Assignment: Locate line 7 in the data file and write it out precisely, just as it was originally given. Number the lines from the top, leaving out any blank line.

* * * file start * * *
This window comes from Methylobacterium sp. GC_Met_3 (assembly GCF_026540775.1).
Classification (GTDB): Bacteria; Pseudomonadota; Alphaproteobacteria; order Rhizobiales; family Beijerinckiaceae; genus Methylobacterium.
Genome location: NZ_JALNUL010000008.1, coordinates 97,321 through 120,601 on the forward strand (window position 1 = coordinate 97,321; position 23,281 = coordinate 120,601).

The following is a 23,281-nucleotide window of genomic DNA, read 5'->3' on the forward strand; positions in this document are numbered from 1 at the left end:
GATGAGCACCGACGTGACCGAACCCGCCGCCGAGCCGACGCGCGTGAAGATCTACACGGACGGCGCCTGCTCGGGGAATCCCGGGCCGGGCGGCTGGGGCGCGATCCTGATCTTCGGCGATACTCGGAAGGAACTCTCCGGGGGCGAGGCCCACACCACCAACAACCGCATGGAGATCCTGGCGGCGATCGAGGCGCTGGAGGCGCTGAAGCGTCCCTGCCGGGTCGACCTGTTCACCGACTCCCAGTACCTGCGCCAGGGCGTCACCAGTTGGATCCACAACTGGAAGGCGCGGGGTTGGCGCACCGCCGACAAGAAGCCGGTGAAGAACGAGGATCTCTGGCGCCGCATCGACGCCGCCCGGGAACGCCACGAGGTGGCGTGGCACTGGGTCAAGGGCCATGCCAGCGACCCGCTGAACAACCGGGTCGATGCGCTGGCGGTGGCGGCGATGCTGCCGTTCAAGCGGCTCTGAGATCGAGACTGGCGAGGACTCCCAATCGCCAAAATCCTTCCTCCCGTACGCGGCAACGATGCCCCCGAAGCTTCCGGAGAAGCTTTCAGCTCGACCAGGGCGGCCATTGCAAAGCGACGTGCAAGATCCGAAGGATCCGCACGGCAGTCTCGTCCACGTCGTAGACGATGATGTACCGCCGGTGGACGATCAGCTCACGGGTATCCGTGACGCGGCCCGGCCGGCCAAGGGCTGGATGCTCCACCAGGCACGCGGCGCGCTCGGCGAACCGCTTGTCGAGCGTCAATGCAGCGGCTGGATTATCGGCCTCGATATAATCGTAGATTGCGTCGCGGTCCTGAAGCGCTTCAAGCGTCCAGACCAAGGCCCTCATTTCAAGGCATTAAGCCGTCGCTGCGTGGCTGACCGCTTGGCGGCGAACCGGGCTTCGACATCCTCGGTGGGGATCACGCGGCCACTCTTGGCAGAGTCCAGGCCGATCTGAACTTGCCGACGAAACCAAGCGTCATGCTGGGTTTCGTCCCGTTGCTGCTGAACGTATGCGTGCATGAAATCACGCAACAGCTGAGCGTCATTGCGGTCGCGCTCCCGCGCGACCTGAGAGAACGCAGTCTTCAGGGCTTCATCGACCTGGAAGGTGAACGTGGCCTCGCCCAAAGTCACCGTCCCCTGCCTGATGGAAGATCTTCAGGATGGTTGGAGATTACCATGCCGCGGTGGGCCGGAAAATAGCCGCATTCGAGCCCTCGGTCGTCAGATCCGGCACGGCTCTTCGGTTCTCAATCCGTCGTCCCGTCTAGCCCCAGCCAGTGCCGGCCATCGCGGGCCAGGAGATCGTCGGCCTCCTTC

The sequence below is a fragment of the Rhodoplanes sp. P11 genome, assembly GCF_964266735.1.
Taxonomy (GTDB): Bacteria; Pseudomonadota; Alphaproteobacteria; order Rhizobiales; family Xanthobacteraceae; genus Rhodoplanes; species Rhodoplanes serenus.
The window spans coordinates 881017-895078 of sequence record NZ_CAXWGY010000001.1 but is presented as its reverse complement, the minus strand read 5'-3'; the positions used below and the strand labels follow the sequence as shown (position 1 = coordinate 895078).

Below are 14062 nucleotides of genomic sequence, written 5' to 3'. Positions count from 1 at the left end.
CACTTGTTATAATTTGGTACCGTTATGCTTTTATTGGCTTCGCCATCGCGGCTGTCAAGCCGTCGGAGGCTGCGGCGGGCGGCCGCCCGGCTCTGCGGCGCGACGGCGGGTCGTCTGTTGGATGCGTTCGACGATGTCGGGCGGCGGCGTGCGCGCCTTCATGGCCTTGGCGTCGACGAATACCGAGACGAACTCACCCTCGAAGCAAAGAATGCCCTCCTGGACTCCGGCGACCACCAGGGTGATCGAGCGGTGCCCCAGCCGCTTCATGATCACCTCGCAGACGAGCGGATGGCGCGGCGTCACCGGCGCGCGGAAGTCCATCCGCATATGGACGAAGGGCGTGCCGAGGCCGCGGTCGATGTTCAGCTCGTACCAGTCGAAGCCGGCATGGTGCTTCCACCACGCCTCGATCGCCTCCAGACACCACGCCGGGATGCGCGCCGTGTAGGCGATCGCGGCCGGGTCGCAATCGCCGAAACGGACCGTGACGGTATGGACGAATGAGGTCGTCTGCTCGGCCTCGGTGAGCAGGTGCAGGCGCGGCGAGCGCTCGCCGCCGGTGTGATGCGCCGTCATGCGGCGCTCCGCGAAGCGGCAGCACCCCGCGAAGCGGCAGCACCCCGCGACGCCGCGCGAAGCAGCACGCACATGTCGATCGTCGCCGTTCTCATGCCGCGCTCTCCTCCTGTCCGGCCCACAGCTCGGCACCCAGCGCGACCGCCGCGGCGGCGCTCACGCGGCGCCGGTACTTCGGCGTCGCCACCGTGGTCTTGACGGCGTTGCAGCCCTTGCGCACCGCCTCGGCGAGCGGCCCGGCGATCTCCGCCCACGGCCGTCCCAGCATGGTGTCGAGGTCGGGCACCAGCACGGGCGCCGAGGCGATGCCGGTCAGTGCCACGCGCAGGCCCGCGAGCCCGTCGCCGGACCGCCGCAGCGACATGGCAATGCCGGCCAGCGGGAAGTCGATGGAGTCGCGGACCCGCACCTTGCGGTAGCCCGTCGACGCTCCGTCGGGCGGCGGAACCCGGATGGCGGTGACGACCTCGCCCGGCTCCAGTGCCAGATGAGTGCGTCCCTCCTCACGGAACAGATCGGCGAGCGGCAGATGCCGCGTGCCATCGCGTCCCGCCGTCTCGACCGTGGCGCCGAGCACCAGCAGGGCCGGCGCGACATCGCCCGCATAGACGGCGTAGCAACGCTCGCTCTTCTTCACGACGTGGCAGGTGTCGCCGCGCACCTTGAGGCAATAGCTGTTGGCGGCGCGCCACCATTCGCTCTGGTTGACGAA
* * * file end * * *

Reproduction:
Taxonomy (GTDB): Bacteria; Pseudomonadota; Alphaproteobacteria; order Rhizobiales; family Xanthobacteraceae; genus Rhodoplanes; species Rhodoplanes serenus.